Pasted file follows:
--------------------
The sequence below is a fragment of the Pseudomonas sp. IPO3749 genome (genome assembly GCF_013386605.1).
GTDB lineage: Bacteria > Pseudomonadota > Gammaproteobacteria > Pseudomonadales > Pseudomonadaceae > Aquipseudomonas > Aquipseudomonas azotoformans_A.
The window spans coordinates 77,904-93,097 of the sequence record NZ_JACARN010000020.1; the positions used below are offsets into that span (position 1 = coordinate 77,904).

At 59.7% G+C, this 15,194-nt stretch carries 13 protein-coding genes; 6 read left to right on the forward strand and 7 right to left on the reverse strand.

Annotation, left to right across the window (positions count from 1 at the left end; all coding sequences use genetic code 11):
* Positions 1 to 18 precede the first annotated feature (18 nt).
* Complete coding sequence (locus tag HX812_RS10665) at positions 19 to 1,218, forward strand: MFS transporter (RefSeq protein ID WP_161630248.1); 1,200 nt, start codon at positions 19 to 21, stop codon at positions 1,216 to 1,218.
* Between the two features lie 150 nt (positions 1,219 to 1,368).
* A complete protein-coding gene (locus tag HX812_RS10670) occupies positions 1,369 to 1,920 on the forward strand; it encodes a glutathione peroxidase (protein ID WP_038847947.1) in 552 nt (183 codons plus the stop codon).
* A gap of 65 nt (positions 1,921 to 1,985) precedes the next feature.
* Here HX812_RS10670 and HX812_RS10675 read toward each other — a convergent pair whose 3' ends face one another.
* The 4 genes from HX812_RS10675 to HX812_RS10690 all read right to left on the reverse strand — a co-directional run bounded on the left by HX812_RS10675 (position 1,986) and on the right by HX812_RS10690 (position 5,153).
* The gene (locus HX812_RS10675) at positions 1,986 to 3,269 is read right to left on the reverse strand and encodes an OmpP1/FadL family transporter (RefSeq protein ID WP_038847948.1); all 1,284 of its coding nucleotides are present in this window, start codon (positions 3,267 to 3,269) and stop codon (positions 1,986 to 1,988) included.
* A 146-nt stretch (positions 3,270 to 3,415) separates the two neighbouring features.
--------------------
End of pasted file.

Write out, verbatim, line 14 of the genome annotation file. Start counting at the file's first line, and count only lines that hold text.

* A 146-nt stretch (positions 3,270 to 3,415) separates the two neighbouring features.